Dr. Y. Srinivasa Rao, Judge.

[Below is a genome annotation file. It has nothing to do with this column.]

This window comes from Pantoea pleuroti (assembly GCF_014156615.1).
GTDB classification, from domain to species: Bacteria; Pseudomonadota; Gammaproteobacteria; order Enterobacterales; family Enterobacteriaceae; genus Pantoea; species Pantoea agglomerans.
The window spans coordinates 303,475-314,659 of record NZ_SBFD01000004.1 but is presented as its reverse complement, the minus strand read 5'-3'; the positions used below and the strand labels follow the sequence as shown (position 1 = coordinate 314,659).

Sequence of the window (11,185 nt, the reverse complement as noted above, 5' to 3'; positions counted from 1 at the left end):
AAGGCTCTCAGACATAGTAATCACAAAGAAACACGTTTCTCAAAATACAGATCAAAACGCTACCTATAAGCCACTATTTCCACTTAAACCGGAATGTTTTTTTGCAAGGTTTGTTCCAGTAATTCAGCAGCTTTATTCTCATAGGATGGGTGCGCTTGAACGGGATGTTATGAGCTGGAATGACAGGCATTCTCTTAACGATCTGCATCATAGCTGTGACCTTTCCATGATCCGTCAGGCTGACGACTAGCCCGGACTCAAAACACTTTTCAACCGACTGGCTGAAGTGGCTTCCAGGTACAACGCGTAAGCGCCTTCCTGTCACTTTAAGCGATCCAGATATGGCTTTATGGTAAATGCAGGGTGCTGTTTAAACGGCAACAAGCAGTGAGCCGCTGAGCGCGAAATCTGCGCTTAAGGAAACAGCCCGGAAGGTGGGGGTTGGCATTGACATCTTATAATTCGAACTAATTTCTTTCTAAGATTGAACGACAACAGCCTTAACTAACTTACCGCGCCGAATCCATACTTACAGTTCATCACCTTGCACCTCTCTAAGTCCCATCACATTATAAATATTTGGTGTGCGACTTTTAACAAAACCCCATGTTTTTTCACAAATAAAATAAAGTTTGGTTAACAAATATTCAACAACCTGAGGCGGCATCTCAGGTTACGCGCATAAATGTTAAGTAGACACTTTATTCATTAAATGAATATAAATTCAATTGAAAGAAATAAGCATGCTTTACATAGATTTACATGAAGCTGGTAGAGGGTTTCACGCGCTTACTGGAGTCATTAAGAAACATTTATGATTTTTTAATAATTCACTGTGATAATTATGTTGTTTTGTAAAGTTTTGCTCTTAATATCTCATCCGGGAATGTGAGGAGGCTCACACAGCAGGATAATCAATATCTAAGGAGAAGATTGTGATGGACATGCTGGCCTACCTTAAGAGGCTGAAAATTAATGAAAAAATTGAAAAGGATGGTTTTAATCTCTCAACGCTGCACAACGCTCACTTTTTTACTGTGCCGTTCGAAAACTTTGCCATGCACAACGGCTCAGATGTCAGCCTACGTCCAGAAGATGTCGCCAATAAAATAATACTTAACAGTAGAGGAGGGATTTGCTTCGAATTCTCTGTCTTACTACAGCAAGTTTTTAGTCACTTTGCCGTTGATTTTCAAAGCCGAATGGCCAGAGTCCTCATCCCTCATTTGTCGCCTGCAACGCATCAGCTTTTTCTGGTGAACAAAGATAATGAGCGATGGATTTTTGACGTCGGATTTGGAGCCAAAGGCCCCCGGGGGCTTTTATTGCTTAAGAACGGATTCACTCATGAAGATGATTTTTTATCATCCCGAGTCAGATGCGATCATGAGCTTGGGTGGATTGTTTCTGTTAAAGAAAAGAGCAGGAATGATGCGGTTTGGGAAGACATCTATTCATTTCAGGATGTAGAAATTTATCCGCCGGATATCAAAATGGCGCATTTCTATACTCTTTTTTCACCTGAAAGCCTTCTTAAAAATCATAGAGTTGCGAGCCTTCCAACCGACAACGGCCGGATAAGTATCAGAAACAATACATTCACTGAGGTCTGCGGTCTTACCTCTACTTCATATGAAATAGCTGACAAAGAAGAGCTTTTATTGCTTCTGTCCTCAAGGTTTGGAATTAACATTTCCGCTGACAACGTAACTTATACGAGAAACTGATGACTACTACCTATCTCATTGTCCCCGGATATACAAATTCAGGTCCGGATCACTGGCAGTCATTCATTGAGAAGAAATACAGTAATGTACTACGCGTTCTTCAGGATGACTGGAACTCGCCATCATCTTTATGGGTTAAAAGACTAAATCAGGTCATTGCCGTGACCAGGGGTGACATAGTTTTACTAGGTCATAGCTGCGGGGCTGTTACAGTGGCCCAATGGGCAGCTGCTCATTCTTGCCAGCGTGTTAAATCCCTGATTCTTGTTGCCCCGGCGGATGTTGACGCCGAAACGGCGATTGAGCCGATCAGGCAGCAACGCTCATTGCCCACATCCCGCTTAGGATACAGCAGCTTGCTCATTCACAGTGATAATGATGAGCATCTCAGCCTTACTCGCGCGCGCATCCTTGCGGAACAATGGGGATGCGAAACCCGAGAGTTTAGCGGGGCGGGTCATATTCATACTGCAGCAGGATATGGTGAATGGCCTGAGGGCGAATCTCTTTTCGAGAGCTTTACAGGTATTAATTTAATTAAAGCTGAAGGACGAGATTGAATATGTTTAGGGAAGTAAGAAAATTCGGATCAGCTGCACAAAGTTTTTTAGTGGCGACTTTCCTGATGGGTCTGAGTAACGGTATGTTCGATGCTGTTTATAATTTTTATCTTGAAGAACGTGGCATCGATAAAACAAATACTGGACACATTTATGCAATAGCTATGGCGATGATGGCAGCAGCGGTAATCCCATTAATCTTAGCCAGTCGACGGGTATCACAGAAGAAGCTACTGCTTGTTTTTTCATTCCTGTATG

Articles. 73 & 162, 310 and 311 of the Indian Constitution — The pleasure doctrine has its origin in English law, with reference to the tenure of public servants under the Crown. Under the old common law rule a public servant under the British Crown had no tenure but held his position at the absolute discretion of the Crown. The pleasure doctrine was a necessity because, the difficulty of dismissing those servants whose continuance in office was detrimental to the State would, if it were necessary to prove some offence to the satisfaction of a jury (or court) be such, as to seriously impede the working of the public service. (Paras 21, 16 and 17). There is a distinction between the doctrine of pleasure as it existed in a feudal set-up and the doctrine of pleasure in a democracy governed by the rule of law. In a nineteenth century feudal set-up unfettered power and discretion of the Crown was not an alien concept. The doctrine of pleasure as originally envisaged in England was a prerogative power which was unfettered. It meant that the holder of an office under pleasure could be removed at any time, without notice, without assigning cause and without there being a need for any cause. However, in a democracy governed by the rule of law, where arbitrariness in any form is eschewed, no Government or authority has the right to do what it pleases. Where the rule of law prevails, there is nothing like unfettered discretion or unaccountable action. The withdrawal of pleasure cannot be at the sweet will, whim and fancy of the authority, but can only be for valid reasons. The doctrine of pleasure is not a licence to act with unfettered discretion, to act arbitrarily, whimsically or capriciously. It does not dispense with the need for a cause for withdrawal of the pleasure. (Paras 22, 33 and 34), B.P. Singhal v. Union of India, (2010) 6 SCC 331.